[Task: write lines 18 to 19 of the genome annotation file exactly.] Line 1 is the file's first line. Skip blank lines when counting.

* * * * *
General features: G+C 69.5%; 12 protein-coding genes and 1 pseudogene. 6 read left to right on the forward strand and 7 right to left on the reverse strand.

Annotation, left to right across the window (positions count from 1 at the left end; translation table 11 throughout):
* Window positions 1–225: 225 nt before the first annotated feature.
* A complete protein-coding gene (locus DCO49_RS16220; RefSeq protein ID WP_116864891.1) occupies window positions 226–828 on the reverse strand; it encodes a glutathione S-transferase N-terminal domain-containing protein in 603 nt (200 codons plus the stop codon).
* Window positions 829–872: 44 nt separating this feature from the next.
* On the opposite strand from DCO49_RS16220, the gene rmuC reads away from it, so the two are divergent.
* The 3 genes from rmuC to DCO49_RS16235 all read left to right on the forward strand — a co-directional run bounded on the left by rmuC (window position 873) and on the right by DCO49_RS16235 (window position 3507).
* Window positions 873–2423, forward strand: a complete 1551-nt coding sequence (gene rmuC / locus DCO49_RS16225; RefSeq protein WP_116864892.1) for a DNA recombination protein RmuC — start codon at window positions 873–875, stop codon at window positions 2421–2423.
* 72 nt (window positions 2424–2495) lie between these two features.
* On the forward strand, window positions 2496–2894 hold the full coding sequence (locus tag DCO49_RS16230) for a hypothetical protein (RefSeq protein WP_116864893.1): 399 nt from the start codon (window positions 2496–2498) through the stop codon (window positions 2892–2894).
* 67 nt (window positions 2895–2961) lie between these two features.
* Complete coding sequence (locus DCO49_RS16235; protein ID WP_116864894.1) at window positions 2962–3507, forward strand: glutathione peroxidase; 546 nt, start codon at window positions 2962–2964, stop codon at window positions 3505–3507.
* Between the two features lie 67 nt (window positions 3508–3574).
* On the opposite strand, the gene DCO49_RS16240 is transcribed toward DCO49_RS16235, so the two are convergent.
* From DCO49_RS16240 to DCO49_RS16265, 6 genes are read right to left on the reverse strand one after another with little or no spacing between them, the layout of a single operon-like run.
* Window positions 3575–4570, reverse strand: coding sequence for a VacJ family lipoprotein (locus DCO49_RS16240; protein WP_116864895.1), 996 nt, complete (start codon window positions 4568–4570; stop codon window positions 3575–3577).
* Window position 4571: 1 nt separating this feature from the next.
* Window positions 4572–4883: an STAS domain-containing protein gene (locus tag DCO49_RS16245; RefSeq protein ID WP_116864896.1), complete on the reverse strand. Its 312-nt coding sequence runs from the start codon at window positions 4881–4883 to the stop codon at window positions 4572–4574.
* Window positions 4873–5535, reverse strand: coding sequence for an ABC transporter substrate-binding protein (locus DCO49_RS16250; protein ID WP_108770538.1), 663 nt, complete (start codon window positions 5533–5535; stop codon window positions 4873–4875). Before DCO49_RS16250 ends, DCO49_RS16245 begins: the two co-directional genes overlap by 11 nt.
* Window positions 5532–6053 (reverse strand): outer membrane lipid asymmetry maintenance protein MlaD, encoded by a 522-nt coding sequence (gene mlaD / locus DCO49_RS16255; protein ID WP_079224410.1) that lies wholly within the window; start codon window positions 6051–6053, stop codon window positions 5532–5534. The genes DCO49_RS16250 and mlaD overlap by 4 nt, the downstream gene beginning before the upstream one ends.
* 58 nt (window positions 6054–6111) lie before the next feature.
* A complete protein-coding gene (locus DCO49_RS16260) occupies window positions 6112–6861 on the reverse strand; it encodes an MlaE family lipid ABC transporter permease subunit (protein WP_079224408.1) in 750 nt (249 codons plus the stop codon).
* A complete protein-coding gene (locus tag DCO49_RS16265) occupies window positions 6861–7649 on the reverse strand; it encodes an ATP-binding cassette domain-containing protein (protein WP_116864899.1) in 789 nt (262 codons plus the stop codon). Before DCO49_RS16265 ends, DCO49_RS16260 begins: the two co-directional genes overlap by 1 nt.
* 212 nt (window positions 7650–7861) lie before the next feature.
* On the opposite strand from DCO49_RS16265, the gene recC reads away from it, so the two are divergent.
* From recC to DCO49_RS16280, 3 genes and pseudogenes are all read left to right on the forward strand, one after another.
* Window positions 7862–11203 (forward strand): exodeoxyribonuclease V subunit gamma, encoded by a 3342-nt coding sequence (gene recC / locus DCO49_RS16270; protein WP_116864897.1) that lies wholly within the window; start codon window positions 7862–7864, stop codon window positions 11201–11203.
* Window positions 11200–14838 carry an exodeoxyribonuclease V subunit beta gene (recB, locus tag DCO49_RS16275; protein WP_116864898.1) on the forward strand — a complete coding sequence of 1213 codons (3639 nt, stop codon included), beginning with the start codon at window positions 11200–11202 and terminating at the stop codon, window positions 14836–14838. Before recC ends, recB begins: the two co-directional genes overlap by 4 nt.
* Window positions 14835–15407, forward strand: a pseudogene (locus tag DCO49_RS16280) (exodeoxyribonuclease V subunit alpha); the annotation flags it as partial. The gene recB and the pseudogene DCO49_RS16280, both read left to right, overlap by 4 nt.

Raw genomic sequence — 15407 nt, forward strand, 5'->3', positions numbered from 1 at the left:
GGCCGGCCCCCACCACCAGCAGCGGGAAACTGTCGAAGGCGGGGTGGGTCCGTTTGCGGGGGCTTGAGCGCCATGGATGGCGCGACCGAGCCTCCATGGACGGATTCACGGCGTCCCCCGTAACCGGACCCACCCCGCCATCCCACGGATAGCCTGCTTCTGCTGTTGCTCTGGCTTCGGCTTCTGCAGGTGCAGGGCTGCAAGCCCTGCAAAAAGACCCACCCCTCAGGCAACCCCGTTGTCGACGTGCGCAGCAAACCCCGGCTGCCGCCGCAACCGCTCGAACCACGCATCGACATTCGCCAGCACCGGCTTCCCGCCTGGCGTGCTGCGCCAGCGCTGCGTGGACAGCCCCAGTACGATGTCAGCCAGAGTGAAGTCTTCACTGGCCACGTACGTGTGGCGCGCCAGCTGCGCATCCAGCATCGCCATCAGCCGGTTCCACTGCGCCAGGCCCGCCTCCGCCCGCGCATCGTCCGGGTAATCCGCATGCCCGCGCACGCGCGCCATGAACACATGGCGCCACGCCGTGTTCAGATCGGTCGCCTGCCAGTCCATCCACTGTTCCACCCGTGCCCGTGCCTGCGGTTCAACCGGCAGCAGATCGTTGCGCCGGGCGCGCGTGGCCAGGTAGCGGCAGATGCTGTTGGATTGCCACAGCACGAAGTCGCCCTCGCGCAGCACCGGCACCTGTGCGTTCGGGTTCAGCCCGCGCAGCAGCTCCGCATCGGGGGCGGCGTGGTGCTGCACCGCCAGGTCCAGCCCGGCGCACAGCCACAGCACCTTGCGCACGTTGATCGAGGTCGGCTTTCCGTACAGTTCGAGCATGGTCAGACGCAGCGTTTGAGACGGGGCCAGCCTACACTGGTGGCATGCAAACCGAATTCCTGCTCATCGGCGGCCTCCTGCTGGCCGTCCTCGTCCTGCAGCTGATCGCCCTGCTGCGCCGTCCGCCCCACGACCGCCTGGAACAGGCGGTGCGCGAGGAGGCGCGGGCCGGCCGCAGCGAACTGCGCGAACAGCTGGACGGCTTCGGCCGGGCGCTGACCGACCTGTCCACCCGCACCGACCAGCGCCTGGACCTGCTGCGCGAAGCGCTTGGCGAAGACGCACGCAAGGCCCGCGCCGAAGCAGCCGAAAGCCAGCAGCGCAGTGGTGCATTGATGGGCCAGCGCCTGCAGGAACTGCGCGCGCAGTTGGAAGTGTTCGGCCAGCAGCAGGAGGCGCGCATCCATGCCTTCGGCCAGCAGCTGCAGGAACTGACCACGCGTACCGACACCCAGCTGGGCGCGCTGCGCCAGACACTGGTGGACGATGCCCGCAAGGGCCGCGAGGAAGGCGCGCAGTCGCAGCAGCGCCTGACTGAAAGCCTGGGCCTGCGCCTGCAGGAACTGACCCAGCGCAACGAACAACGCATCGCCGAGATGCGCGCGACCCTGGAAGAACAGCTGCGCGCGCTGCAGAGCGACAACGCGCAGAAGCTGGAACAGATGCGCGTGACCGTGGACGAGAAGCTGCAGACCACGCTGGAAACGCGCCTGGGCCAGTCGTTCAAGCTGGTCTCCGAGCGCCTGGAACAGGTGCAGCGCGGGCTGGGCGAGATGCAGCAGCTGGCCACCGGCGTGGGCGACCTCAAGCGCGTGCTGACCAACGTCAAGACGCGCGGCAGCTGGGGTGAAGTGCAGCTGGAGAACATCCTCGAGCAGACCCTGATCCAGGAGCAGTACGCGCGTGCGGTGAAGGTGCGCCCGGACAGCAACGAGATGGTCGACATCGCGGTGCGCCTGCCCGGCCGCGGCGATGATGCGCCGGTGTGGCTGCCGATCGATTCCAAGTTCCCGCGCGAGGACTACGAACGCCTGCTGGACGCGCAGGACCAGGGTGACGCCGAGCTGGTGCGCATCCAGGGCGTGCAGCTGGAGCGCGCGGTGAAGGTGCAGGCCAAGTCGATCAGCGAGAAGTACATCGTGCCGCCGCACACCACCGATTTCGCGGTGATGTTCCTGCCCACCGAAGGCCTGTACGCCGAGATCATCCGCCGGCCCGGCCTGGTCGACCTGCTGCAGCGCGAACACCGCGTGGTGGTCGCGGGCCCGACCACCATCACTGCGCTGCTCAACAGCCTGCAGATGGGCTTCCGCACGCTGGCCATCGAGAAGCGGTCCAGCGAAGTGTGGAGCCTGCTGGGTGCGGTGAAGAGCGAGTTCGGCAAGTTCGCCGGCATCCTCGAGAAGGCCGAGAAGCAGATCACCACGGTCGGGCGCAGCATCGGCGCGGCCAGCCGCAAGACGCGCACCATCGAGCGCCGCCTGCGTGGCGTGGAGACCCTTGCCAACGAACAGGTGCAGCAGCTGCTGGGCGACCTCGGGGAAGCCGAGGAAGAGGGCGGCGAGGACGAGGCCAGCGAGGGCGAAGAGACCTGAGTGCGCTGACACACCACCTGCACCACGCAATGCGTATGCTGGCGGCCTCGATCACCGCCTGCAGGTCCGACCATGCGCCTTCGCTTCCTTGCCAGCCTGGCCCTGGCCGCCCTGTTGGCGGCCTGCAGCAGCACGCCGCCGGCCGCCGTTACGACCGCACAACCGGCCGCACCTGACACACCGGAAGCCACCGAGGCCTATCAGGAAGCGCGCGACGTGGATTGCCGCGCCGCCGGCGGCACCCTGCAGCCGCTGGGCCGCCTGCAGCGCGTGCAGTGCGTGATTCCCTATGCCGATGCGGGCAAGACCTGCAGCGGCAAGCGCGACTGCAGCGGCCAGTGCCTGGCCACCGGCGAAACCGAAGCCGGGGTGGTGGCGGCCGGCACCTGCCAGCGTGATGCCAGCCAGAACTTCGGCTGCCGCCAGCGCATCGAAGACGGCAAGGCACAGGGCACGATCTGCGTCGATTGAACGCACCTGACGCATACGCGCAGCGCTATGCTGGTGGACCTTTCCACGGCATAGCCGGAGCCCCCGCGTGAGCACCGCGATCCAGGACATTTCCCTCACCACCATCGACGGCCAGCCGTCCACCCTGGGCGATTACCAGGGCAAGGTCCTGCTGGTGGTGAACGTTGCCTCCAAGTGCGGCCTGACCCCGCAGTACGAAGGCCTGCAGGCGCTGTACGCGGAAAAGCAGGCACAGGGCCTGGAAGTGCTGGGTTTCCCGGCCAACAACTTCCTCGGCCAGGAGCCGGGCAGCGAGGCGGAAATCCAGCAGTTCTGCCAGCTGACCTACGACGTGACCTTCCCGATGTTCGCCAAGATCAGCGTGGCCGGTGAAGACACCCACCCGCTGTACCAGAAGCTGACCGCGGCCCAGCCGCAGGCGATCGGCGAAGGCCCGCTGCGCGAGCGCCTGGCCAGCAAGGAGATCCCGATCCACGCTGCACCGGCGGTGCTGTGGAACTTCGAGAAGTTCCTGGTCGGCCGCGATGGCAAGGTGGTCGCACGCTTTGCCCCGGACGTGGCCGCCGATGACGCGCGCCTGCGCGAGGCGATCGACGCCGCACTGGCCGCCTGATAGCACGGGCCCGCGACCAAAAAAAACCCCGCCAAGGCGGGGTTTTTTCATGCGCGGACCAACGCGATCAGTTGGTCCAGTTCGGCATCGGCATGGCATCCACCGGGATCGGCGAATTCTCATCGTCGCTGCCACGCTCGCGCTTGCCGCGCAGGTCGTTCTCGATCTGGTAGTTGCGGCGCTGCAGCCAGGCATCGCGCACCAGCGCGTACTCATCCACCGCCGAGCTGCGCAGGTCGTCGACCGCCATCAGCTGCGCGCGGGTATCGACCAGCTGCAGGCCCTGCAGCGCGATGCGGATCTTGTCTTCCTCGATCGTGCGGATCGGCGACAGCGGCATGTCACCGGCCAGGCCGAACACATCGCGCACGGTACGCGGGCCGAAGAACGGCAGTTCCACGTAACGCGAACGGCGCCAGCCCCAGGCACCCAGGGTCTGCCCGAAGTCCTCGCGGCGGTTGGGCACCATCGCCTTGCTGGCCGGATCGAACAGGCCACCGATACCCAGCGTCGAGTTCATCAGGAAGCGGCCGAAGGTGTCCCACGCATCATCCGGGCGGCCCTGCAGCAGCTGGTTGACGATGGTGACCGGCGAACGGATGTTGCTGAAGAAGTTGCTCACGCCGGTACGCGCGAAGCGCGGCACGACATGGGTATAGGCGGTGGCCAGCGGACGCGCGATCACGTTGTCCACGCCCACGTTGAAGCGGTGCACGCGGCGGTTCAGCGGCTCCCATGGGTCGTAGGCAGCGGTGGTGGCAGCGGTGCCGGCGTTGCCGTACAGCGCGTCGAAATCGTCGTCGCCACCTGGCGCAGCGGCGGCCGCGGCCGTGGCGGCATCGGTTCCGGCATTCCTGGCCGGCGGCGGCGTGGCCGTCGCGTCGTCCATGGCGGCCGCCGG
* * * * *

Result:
* Window positions 4572–4883: an STAS domain-containing protein gene (locus tag DCO49_RS16245; RefSeq protein ID WP_116864896.1), complete on the reverse strand. Its 312-nt coding sequence runs from the start codon at window positions 4881–4883 to the stop codon at window positions 4572–4574.
* Window positions 4873–5535, reverse strand: coding sequence for an ABC transporter substrate-binding protein (locus DCO49_RS16250; protein ID WP_108770538.1), 663 nt, complete (start codon window positions 5533–5535; stop codon window positions 4873–4875). Before DCO49_RS16250 ends, DCO49_RS16245 begins: the two co-directional genes overlap by 11 nt.